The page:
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Economy expected to improve as UK narrowly avoids recession

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The country is on a path to narrowly avoid sinking into a recession as economic conditions recover slowly, forecasters say.

Only marginal economic growth is expected this year, according to the latest bank lending forecast for households and businesses from the EY Item Club.

Slower inflation, lower-than-expected energy costs and a buoyant employment market should help lift the country’s gross domestic product (GDP) by 0.2% this year, instead of shrinking as forecast earlier, it said.

A recession is typically defined as a fall in a country’s gross domestic product over two successive quarters.

Analysts believe an increase will result in more borrowing by consumers and businesses.

A livelier housing market

EY Item predicts that net mortgage lending will grow 1.2% in 2023 as the housing market perks up. That estimate is 0.4% more than the forecast issued in February but it’s still well below the 3% average from 2015 to 2019, before the pandemic, a sluggishness attributed to rising mortgage interest rates.

It said that despite recent volatility in the global banking sector, it expected overall lending to households and businesses to rise 1.2% this year for a net rise of £29bn. That’s a change in direction from its February forecast which saw a decline in lending of 0.1% for a net drop of £2bn. On its own, lending to businesses was still forecast to decline 0.8% but that’s less than the earlier annual forecast of a 3.8% drop.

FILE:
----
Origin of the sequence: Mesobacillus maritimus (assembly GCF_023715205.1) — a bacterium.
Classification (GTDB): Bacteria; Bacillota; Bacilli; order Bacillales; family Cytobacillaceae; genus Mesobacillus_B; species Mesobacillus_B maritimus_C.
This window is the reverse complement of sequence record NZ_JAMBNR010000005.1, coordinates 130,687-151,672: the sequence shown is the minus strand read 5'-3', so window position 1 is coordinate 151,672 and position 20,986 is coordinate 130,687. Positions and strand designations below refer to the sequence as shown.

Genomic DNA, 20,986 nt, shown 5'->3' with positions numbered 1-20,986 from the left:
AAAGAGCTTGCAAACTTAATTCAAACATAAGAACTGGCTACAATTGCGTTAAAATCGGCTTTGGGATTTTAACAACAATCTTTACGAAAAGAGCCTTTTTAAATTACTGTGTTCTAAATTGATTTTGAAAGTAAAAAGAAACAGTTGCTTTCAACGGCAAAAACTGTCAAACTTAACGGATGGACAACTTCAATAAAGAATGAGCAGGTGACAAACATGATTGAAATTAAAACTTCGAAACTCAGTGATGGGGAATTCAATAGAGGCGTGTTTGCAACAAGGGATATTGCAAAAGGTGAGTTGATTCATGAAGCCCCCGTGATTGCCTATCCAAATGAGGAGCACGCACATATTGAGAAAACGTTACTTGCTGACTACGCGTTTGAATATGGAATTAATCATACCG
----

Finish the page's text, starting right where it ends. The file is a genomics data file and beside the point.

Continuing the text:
Path to economic recovery’

Anna Anthony, UK financial services managing partner at EY, said: “We’re still on the path to economic recovery and many businesses and consumers – particularly the most vulnerable in society – continue to face significant cost-of-living pressures. This cannot be underestimated, and appropriate support must still be provided, but we are in a more optimistic place than we were a few months ago.

“The recession that many thought was inevitable is now likely to be avoided and energy prices have fallen, boosting consumer and business sentiment.”

For consumers, EY Item said, the drop in UK energy prices would probably raise their discretionary spending and borrowing, although rising interest rates and increased taxes would probably push people to put less debt on their credit cards. 

Dan Cooper, UK head of banking and capital markets at EY, said: “The current market environment is far from easy for consumers, businesses and banks, but economic conditions have improved from just a few months back. While an increase in loan defaults is still looking likely across all lending fronts, the increase is lower than we expected three months ago.”

No surge in mortgage write-offs

Homeowners on variable rate mortgages or those nearing the end of their fixed-rate contracts will be paying higher rates of interest. But EY Item says the fact that many households built up savings during the pandemic and that lenders are more willing to switch customers to interest-only payment plans, mean that a steep rise in write-offs is not expected. 

Looking ahead, Anthony added: “With economic conditions expected to improve over the course of 2023 and into 2024, banks will be able to devote more of their time to other critical areas such as digital innovation, sustainability and governance.”